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Wednesday, July 16, 2014

From other steps: Behind the spotlights, what I said to the General Assembly committee about US drug policy

While divestment and marriage equality captured the headlines, other important issues were being dealt with at the Presbyterian General Assembly as well. On with special interest to West-Park was the overture on US drug policy. Originally drafted by San Francisco, West-Park signed on as a co-sponsor and brought this overture to New York City Presbytery which also passed it and sent their concurrence on to the National Assembly. Since West-Park had introduced this overtire, New York City Presbytery named me as it's overture advocate for this issue.

Why did we bring this issue forward? We've had (and have) members who struggle with substance abuse issues, including (illegal) drugs. We've had members incarcerated. And the data is stunning. A though black and white Americans use (and sell) drugs at virtually the same rate, blacks make up 765% of arrests and 75% of those incarcerated. It becomes an issue of social control, and ultimately, as they say, the new Jim Crow. Since the Nixon-Reagan War on Drugs began, our prison population has doubled.  So it's time to take new look.

Here's what I had to say to the Social Justice committee in my testimony:

From the moment we open the doors of our church in the morning, on into I the night, I am confronted with people who struggle with mental illness and substance abuse issues. We live in  a society, in a culture of addiction, from caffeine to nicotine to alcohol to prescription drugs, chocolate and cocaine. These are health issues, not character issues and have unjustly criminalized a whole segment of our society without addressing the true issue. There is the further reality that when caught with drugs, my college student son was given community service while his friend from the projects were sent to Rikers Island and jail time. Even more so, members of my congregation from ventral America have seen their countries subjected to and tor with violence that sustains the drug trade. The time to change is now.

The Assembly committee voted for our overture 64-0 and the plenary passed the overture by concensus.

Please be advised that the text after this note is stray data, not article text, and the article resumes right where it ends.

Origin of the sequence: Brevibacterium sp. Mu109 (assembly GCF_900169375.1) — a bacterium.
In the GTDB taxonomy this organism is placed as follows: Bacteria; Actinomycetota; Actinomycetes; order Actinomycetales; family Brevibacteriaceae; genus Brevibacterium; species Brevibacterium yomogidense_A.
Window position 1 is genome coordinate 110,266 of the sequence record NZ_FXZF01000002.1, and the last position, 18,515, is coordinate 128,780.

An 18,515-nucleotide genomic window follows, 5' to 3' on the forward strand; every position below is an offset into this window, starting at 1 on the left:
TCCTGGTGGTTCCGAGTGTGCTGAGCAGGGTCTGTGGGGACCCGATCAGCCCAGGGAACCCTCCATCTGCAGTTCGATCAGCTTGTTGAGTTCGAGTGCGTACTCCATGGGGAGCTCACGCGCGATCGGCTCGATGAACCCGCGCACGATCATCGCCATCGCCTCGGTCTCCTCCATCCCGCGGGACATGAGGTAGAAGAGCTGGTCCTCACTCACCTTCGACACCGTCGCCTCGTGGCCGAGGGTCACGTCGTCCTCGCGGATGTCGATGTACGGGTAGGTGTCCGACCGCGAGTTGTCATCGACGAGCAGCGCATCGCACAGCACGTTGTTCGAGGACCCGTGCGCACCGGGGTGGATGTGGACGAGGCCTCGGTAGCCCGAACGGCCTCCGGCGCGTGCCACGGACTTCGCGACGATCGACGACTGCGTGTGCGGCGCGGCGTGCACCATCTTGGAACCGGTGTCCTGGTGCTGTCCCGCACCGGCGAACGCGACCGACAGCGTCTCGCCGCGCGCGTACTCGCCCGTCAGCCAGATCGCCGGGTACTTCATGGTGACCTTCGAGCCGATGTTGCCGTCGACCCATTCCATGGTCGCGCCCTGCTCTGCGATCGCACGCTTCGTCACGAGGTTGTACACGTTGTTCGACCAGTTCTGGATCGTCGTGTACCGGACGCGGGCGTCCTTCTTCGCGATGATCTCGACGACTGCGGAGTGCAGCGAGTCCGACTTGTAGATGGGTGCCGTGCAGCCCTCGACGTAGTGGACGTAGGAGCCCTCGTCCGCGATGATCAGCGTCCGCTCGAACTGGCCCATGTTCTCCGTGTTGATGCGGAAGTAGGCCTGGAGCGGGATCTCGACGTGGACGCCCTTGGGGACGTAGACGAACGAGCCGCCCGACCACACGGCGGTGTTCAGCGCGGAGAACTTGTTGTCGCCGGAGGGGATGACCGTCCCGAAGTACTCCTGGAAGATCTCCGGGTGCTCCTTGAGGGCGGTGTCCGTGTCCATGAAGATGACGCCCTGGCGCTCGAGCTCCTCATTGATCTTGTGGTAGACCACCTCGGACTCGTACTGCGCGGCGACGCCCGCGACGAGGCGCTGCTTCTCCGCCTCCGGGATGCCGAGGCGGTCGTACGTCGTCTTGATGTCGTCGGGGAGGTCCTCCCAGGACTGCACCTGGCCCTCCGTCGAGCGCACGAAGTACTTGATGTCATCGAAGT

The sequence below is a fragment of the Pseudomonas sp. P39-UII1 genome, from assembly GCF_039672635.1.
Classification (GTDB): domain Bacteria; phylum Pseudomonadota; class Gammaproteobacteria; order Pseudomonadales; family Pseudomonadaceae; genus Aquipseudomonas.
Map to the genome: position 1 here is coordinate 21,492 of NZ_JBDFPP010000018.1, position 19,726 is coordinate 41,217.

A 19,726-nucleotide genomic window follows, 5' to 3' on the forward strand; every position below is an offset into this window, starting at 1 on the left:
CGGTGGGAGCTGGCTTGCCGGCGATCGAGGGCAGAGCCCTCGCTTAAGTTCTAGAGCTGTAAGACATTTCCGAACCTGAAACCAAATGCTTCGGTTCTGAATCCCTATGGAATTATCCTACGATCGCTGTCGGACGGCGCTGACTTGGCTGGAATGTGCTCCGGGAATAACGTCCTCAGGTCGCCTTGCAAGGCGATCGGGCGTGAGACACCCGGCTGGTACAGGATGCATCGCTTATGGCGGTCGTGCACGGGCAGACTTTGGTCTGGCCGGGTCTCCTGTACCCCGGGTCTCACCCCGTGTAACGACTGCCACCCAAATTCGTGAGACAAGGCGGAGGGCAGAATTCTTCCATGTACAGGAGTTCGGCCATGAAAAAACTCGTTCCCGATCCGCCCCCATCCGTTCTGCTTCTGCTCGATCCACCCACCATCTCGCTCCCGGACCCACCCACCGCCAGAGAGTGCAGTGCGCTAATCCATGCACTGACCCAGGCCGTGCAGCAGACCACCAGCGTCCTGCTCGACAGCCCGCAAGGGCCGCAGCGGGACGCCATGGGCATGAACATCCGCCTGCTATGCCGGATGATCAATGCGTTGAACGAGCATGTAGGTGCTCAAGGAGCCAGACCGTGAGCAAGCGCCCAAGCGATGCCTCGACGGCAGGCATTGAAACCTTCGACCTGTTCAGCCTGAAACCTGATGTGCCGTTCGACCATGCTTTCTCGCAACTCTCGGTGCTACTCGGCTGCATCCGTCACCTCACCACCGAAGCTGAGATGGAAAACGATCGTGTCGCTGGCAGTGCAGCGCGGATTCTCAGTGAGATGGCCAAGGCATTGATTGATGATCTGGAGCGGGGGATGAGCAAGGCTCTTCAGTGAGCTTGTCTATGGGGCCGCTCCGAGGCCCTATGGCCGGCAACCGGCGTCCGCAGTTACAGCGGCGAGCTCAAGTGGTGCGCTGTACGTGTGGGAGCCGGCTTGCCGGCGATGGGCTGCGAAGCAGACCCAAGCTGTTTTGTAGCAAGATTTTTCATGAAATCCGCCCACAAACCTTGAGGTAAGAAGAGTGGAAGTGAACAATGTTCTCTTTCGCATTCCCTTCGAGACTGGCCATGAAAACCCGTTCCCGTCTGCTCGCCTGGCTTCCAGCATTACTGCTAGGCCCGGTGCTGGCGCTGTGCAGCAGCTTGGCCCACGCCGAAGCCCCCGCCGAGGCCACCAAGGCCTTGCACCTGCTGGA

The text of the overtire and rationale  follows.

Recommendation
The Presbytery of San Francisco overtures the 221st General Assembly (2014) of the Presbyterian Church (U.S.A.) to call for a two-year study by the governing bodies and members of the Presbyterian Church (U.S.A.) to discern how to advocate for effective drug policies grounded in science, compassion, and human rights, and to this end, do the following:

1.    Direct the Advisory Committee on Social Witness Policy, in consultation with the Presbyterian Mission Agency, to appoint a Drug Policy Task Force to promote study, discussion, and engagement among church members and congregants and develop a plan of concrete actions and policy recommendations for the 222nd General Assembly (2016).

a.            The task force shall consist of seven to nine selected volunteer members representing the following stakeholders/disciplines: policy analyst/advocate; subject matter specialists in addiction science, criminal justice, and international relations; law enforcement; judicial representative; formerly incarcerated drug offender/drug user activist; defense counsel/community litigator; theologian.

b.            The task force will serve as a clearinghouse for information and discussion of relevant issues; it will create an online presence with diverse, creative, and fact-based information in support of local church study groups.

c.            The task force shall conduct four hearings in different parts of the country (rural, urban, suburban, border) in collaboration with presbyteries to receive a broad range of perspective and stimulate dialogue.

d.            As opportunities for policy reform may arise before possible General Assembly action, the task force will keep individual members, churches, and presbyteries within the PC(USA) informed of relevant policy reform initiatives or action for which they may want to exercise democratic advocacy on their own.

2.    Urge all publications and other communication vehicles of the Presbyterian Church (U.S.A.) to develop articles, reports, and other materials designed to educate, motivate, and activate church members and congregants to learn about the history, development, and implementation of U.S. drug policies.

3.    Recommend that the Criminal Justice Network of the Presbyterian Health, Education, and Welfare Association focus Criminal Justice Sunday in 2015 on issues related to the impact of drug prohibition.

4.    Urge Presbyterian Women (PW) to make drug policy education and reform part of their ongoing work.

5.    Urge Presbyterians who are ecumenical staff to advocate for making the impact of punitive drug policies a critical focus of the Summer 2015 meeting of the National Association of Ecumenical and Inter-Religious Staff.

6.    Recommend that congregations and councils of the church, as well as the task force designated above, consider the following questions and concerns: